Parents Gain Ground on Critical Race Theory Fight
A school board in Temecula, California successfully banned the teaching of Critical Race Theory (CRT) this month following the election of several pro-parent candidates to the board.
Critical Race Theory is a controversial teaching method that categorizes people (and students) into ‘oppressors’ and ‘oppressed’ based on race. Key tenets of CRT outlawed by the ban include:
- Race is a social construct and does not biologically exist.
- Since white people control society, only white people have the capacity to be racist.
- Society’s recognition of hard work and meritocracy is racist/sexist.
- The scientific method is inherently sexist/racist.
- Racism is embedded in America’s culture, society, and laws and is not simply a product of individuals’ behaviors and attitudes.
Temecula’s decision is part of a nationwide revolt against Democrats’ efforts to insert political indoctrination into school curricula.
As I wrote last week (click here to read), Florida Governor Ron DeSantis (R) has spearheaded the revolt with laws banning the teaching of CRT, preventing primary school teachers from introducing LGBTQ topics to students, and requiring all books in school libraries be free from pornographic and other harmful content.
“Parents, always remember this: if you are not teaching your kids, someone else is,” says Joe Komrosky, a parent who was recently elected to the Temecula school board. “You want to make sure what is being taught to them is actually good, safe, and correct.”
In many cases, changes to curricula are made only after parents have the courage to speak up.
African American mother Gabs Clark sued a charter school in Las Vegas last year after her son was refused a diploma because he chose not to complete assignments for a mandatory course that aimed “to help students ‘unlearn’ what they know about the world, and what their parents have taught them to believe, and instead adopt a new worldview that ‘fights back’ against ‘oppressive’ social structures such as family, religion, and racial, sexual, and gender identities.”
According to the lawsuit, students were asked to reveal their race, gender, sexual orientation, and disabilities “in order for the teacher and other students to know who needs the most ‘unlearning.’” Such requirements violate the rights granted to students by the First Amendment, the Fourteenth Amendment, and the Civil Rights Act.
“This teacher is blatantly justifying racism against white people thereby putting my son in emotional, psychological, and physical danger,” argues Clark. “This is not ok.” With green eyes and blonde hair, Clark’s son is the only white-passing individual in the class.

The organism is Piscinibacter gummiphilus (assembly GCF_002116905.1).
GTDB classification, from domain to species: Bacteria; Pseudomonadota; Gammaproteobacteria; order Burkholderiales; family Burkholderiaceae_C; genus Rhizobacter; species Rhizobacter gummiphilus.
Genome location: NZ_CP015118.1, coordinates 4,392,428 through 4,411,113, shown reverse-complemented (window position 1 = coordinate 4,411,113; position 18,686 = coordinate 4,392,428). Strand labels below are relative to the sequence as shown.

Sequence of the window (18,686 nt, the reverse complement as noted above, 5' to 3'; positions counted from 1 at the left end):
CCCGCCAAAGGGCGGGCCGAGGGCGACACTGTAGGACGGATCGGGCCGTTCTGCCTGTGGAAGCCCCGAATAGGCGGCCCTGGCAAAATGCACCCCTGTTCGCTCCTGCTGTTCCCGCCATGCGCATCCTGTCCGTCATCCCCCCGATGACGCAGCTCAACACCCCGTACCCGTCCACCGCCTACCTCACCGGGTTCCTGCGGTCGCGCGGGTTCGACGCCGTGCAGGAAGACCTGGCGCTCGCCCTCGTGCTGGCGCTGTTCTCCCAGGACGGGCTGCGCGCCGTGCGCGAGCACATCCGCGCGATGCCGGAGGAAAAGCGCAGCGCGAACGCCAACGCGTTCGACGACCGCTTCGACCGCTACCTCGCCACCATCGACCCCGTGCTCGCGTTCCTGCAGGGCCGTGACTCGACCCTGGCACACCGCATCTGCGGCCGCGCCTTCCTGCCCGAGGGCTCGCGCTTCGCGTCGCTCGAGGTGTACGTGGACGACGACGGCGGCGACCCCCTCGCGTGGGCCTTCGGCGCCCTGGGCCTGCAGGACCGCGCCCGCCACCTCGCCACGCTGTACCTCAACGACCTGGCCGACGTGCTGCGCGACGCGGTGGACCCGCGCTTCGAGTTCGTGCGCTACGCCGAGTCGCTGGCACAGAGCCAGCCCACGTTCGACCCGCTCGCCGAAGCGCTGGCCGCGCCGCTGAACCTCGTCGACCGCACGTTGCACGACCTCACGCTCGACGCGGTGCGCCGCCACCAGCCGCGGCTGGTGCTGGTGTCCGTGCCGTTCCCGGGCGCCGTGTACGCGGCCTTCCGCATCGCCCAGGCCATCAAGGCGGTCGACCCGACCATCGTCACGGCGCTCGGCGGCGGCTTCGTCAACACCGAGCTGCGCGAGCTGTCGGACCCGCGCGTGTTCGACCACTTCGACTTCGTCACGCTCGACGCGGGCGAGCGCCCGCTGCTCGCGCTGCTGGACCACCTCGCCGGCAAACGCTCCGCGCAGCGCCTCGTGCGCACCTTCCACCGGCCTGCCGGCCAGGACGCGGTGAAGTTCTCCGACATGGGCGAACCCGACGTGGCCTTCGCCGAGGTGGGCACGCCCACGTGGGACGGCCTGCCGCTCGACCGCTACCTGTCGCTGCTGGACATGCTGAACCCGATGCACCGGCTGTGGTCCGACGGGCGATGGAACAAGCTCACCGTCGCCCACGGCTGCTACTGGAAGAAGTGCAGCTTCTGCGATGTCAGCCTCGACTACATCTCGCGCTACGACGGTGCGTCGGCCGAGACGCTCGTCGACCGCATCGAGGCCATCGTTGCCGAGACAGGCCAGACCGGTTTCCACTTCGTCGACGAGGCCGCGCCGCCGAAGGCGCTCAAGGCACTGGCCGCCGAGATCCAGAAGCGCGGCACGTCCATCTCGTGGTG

In Virginia, the state Attorney General is investigating 13 schools over claims that merit recognition is being withheld from top-scoring students in the name of equity. “They have a maniacal focus on equal outcomes for all students at all costs,” laments Virginia Governor Glenn Youngkin (R).
In some cases, parents were unaware their children qualified as “commended students” until a year or more after the fact – at which point they could no longer use that information to apply for scholarships. One Virginia mother who called her school to ask why she wasn’t informed until mid-November that her child qualified as a “commended student” was told by a student services director: “They did not want to notify the qualified students because they were scared the other students would get their feelings hurt.”*
In Rhode Island, concerned mother Nicole Solas filed more than 150 public records requests in an attempt to learn more about the information being taught to her daughter after a teacher informed her that “they don’t call children ‘boys’ and ‘girls'” at school in order to “embed the values of gender identity into the classroom at every grade.”
Her daughter was in kindergarten.
Solas ended up suing the school district after her requests were denied and after she was banned entry to a supposedly-public meeting held by the local Black, Indigenous, and People of Color (BIPOC) Advisory Board.
“When you treat parents like adversaries, they will respond like adversaries,” explains Solas. “When schools don’t listen to parents, they’ll have to listen to lawsuits. With enough lawsuits brought by parents, public schools will learn that egregious abuses of power have real consequences. This is beyond a culture war now. It’s a constitutional war. And that war will be won in the courtroom. Lawyer up, parents.”
Thanks to people like Solas, some states are now requiring schools to post curricula online to improve transparency.
“We were promised a colorblind vision, but now we are told colorblindness is a trait of white supremacy,” laments Tiffany Justice, who co-founded the nonprofit parents’ rights group Moms for Liberty in 2021. “Moms are mad and we can see through this nonsense.”
*Quote from Fox & Friends co-host Ainsley Earhardt